O Whitman! Our Whitman!
St. Francis Celebrates Walt Whitman’s 198th Birthday
Today, on the birthday of Walt Whitman, St. Francis College will sponsor a reception and walking tour to celebrate the poet’s 198th birthday.
Whitman, a poet, essayist, journalist and one-time editor of the Brooklyn Eagle, was born on May 31, 1819 in West Hills, New York. Whitman may not have been born in Brooklyn, but he is inextricably forever linked to the borough through his essays and poetry, especially “Crossing Brooklyn Ferry,” which was written years before the existence of the Brooklyn Bridge.
And in his later years, Whitman wrote about watching the bridge being built from his print shop in Brooklyn Heights. In his 1876 poem “Song of the Exposition,” he wrote, “These triumphs of our time, the Atlantic’s delicate cable, The Pacific railroad, the Suez canal, the Mont Cenis and Gothard and Hoosac tunnels, the Brooklyn Bridge, This earth all spann’d with iron rails…”
Whitman was the second of nine children born to Walter and Louisa Van Velsor Whitman. The family moved to Brooklyn when Whitman was 4 years old. The house he lived in was at 99 Ryerson St. in Clinton Hill, not far from the Brooklyn-Queens Expressway.
In fact, they were some of his most productive years, as he was living in the borough in 1855, the year his masterpiece “Leaves of Grass” was first published.
Whitman learned the printing trade before becoming a teacher in the one-room school houses in Long Island. He continued to teach until 1841, when he decided to pursue a career in journalism. He started a weekly newspaper called the Long-Islander, before taking over as editor of the Brooklyn Eagle, which he edited from 1846 to 1848.
When first published in 1855, “Leaves of Grass” was a small volume that consisted of 12 poems. Whitman continued to build and expand upon the work through the years. In 1856 it was revised and republished with 20 poems, and revised again in 1860, 1867 and so on.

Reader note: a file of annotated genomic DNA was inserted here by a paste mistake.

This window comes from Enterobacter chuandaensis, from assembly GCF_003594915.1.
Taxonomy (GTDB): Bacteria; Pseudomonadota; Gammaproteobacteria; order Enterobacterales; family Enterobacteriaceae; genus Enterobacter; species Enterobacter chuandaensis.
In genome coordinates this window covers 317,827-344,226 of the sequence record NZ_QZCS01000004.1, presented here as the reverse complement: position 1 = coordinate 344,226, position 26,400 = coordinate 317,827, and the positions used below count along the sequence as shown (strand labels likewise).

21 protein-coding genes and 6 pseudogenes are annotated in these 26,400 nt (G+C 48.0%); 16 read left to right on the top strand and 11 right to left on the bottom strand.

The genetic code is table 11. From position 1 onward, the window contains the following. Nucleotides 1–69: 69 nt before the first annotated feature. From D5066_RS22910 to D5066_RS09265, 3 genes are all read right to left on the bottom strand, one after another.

After the first publication of “Leaves of Grass,” Whitman endured financial difficulties and was forced to work as a journalist again. In 1857, he joined Brooklyn’s Daily Times, where he served as an editor overseeing the paper’s contents, writing book reviews and editorials.
Whitman’s unique and varied career also included stints as a nurse during the Civil War years. After moving to Washington, D.C. in 1862 to care for a brother who was wounded in the war, Whitman decided to stay and help out in the hospitals where he would remain for the next 11 years.
He took a job as a clerk for the Department of Interior, but was ultimately fired when then Secretary of the Interior James Harlan found out that Whitman had written the controversial “Leaves of Grass.” He found the work offensive because of its brutal frankness and overt sexual themes.
Whitman suffered a stroke in 1873 and was forced to move from Washington to live with his brother in Camden, New Jersey. He stayed with his brother until he was able to buy his own home in 1884. He died on March 26, 1892 from bronchial pneumonia.
But Brooklyn has never forgotten Whitman’s incredible legacy. After all, in his iconic work “Crossing Brooklyn Ferry,” Whitman wrote “I too lived —Brooklyn, of ample hills, was mine.” And we in Brooklyn are proud to say that one of the greatest poets who ever lived was ours.
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The Walt Whitman Project and St. Francis College will sponsor a reception and free Brooklyn Heights walking tour to celebrate the 198th anniversary of Walt Whitman’s birth on Wednesday, May 31 beginning at 6 p.m. at St. Francis College.
The tour, led by Greg Trupiano, artistic administrator of The Walt Whitman Project, follows in the steps of Brooklyn’s greatest poet and explores locations significant to Whitman’s life.
Performers will read and sing from Whitman and other sources to give a better understanding of the poet and mid-19th century Brooklyn.
The tour includes stops at the sites of:
The Rome Brothers Print Shop (where Whitman’s “Leaves of Grass” was first printed in 1855)
The Brooklyn Eagle (where the author was editor in the mid-1840s)
Fulton Ferry (inspiration for Whitman’s great poem “Crossing Brooklyn Ferry”), and more
The event begins with a reception of light refreshments at 6 p.m. in the St. Francis College Callahan Center. The tour runs from 6:30 to 8:30 p.m. through Brooklyn Heights. The event is free but limited to 30 participants. In case of rain, a virtual tour will take place indoors at St. Francis.
For more information, go to waltwhitmanproject.org
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